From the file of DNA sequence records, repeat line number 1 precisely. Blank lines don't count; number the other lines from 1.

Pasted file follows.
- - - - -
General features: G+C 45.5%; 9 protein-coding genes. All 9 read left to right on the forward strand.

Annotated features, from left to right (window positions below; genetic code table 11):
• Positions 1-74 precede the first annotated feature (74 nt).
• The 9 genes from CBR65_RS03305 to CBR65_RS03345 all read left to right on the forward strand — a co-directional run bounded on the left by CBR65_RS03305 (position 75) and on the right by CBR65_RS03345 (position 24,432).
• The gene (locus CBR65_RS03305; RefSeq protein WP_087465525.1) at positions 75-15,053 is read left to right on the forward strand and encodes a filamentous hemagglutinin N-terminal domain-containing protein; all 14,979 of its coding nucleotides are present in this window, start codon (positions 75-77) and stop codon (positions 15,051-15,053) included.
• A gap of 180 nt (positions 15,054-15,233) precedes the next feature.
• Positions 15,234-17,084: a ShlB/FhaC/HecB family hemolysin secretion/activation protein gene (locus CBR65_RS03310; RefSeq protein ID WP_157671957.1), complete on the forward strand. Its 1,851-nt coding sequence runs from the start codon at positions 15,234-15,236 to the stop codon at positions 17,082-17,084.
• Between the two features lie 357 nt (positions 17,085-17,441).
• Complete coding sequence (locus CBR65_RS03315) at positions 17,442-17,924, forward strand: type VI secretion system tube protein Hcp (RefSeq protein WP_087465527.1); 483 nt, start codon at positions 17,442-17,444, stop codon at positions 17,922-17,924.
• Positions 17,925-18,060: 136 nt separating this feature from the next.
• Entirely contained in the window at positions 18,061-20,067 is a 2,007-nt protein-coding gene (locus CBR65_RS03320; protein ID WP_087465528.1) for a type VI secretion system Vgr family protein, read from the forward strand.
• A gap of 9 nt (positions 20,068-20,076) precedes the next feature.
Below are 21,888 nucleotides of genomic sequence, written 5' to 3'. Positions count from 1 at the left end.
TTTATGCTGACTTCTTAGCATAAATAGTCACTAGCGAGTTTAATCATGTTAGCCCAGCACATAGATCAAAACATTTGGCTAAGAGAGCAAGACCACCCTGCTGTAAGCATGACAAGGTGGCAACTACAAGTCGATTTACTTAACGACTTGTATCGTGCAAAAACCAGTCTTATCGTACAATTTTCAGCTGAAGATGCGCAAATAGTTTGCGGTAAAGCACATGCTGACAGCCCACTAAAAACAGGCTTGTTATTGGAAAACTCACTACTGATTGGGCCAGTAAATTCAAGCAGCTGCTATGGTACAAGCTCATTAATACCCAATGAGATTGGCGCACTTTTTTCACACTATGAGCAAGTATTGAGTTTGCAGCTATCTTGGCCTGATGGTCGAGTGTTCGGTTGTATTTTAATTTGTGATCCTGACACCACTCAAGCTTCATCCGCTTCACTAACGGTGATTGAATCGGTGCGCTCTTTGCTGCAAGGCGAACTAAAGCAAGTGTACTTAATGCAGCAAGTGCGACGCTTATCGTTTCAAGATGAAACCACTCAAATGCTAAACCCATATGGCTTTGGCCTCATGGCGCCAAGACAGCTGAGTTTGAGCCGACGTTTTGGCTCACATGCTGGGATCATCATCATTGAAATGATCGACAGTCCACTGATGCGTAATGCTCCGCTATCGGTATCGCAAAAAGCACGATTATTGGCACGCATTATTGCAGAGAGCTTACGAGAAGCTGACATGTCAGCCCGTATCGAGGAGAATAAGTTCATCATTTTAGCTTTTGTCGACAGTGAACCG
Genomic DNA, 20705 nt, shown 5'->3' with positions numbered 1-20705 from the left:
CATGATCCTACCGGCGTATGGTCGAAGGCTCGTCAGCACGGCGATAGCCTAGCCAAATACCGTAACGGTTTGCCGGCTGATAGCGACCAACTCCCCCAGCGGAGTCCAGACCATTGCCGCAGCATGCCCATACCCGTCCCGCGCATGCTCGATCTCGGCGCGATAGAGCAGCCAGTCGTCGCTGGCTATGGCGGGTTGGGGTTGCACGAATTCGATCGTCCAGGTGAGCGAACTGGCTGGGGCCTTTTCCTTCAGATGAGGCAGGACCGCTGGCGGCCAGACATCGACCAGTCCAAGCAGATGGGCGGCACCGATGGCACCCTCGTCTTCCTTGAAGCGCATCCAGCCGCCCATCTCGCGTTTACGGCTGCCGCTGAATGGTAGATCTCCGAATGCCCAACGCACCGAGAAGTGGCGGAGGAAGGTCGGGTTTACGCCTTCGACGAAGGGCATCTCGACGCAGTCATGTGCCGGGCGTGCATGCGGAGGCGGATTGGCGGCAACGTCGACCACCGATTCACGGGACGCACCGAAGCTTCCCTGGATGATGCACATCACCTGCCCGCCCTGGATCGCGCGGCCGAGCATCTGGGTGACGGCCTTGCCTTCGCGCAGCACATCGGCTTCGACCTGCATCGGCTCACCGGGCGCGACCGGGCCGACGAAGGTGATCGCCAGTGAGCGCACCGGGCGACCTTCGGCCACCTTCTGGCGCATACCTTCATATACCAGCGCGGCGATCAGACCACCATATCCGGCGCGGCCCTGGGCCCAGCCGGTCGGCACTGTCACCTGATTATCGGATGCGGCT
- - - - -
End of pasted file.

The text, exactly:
General features: G+C 45.5%; 9 protein-coding genes. All 9 read left to right on the forward strand.